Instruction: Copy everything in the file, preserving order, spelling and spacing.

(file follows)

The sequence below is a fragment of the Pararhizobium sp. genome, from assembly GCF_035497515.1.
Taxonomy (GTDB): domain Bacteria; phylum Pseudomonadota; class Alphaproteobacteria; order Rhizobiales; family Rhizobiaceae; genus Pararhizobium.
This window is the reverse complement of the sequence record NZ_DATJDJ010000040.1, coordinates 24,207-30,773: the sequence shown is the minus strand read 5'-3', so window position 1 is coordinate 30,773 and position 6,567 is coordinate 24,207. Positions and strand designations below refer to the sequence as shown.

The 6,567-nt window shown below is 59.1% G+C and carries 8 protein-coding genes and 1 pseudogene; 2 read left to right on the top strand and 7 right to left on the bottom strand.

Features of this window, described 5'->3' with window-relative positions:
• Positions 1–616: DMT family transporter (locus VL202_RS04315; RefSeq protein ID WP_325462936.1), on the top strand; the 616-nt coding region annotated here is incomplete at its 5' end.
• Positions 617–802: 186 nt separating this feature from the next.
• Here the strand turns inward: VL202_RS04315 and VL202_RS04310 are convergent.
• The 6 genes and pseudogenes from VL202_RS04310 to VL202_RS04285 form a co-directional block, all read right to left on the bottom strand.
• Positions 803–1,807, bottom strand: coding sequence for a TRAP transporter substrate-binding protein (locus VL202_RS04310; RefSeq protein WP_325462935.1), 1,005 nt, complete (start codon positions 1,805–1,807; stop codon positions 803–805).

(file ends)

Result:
The sequence below is a fragment of the Pararhizobium sp. genome, from assembly GCF_035497515.1.
Taxonomy (GTDB): domain Bacteria; phylum Pseudomonadota; class Alphaproteobacteria; order Rhizobiales; family Rhizobiaceae; genus Pararhizobium.
This window is the reverse complement of the sequence record NZ_DATJDJ010000040.1, coordinates 24,207-30,773: the sequence shown is the minus strand read 5'-3', so window position 1 is coordinate 30,773 and position 6,567 is coordinate 24,207. Positions and strand designations below refer to the sequence as shown.

The 6,567-nt window shown below is 59.1% G+C and carries 8 protein-coding genes and 1 pseudogene; 2 read left to right on the top strand and 7 right to left on the bottom strand.

Features of this window, described 5'->3' with window-relative positions:
• Positions 1–616: DMT family transporter (locus VL202_RS04315; RefSeq protein ID WP_325462936.1), on the top strand; the 616-nt coding region annotated here is incomplete at its 5' end.
• Positions 617–802: 186 nt separating this feature from the next.
• Here the strand turns inward: VL202_RS04315 and VL202_RS04310 are convergent.
• The 6 genes and pseudogenes from VL202_RS04310 to VL202_RS04285 form a co-directional block, all read right to left on the bottom strand.
• Positions 803–1,807, bottom strand: coding sequence for a TRAP transporter substrate-binding protein (locus VL202_RS04310; RefSeq protein WP_325462935.1), 1,005 nt, complete (start codon positions 1,805–1,807; stop codon positions 803–805).